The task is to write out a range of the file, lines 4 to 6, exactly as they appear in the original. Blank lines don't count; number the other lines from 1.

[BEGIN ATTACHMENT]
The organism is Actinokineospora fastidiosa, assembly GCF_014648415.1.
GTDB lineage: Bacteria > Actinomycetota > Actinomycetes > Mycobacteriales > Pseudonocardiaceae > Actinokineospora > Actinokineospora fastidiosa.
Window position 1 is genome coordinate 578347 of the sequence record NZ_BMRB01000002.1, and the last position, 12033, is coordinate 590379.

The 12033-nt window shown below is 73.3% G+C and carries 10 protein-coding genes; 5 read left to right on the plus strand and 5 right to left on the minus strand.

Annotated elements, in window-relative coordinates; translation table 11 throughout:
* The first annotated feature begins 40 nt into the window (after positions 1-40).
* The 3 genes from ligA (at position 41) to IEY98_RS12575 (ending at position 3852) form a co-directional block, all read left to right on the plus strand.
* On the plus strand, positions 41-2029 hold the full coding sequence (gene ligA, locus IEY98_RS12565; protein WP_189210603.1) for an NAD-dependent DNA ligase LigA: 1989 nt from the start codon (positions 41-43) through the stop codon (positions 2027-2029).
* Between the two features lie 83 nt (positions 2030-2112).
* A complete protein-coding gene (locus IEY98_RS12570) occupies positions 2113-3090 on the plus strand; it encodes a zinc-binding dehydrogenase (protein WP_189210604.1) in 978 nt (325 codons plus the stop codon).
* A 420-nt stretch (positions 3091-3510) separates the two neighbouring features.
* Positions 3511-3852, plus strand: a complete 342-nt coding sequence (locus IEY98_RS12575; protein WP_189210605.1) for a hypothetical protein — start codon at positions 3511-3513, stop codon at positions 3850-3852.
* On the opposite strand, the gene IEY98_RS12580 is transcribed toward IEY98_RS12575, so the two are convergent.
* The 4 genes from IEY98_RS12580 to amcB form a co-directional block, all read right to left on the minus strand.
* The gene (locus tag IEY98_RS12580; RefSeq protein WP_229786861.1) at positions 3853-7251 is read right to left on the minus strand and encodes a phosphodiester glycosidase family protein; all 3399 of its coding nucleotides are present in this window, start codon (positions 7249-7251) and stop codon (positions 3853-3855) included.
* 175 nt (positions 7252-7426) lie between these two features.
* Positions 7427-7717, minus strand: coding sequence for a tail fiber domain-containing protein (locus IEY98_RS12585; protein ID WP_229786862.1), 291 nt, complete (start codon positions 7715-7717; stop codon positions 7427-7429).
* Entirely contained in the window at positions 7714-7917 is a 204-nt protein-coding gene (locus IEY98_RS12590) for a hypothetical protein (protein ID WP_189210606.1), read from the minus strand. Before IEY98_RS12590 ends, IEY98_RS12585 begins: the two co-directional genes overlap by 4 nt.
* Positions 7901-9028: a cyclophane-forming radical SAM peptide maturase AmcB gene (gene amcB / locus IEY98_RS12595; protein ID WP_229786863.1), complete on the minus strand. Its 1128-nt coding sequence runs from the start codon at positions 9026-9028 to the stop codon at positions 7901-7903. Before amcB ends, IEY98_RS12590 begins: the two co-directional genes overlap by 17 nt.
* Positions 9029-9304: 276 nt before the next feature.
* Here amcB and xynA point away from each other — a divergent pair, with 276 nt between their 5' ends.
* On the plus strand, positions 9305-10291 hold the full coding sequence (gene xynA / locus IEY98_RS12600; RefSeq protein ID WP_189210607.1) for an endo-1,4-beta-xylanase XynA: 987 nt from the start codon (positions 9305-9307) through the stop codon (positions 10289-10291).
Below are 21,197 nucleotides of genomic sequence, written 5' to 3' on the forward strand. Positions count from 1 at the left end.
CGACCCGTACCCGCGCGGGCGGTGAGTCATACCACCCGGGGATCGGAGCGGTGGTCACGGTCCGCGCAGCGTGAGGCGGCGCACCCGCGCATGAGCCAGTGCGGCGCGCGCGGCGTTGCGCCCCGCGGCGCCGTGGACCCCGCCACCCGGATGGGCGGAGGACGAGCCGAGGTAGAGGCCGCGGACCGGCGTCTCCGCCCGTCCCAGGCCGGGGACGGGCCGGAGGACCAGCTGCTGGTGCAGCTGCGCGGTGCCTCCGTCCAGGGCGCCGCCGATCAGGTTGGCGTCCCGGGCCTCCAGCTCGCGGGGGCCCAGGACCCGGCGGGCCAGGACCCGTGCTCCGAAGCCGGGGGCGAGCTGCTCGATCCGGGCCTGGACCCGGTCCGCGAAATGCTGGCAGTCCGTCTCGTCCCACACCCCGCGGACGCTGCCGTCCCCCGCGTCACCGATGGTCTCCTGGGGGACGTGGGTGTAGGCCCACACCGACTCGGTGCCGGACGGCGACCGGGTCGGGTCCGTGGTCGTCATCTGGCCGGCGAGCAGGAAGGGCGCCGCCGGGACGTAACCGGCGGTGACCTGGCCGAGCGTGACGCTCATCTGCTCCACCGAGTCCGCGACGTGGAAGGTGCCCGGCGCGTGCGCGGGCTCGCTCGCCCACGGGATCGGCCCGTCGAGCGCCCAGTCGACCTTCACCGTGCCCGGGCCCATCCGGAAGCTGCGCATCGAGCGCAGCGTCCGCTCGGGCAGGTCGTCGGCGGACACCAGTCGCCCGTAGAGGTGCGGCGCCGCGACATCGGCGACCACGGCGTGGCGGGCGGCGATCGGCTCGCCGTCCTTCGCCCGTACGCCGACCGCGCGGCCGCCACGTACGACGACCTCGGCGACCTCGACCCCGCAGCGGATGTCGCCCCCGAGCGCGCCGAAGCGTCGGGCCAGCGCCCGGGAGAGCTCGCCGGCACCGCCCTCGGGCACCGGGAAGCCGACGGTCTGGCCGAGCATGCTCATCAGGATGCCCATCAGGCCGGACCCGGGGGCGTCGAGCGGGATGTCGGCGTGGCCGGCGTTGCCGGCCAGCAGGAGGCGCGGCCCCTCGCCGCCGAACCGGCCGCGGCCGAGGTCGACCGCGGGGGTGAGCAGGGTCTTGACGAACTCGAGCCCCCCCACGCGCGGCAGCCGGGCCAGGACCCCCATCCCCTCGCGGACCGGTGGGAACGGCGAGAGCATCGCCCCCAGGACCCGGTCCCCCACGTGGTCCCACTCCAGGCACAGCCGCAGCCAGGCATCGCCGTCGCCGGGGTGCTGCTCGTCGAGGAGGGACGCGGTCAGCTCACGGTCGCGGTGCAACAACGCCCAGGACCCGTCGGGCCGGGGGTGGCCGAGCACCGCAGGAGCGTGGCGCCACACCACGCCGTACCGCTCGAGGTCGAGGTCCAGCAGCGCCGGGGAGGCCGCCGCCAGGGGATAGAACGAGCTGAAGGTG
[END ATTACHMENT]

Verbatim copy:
The 12033-nt window shown below is 73.3% G+C and carries 10 protein-coding genes; 5 read left to right on the plus strand and 5 right to left on the minus strand.

Annotated elements, in window-relative coordinates; translation table 11 throughout:
* The first annotated feature begins 40 nt into the window (after positions 1-40).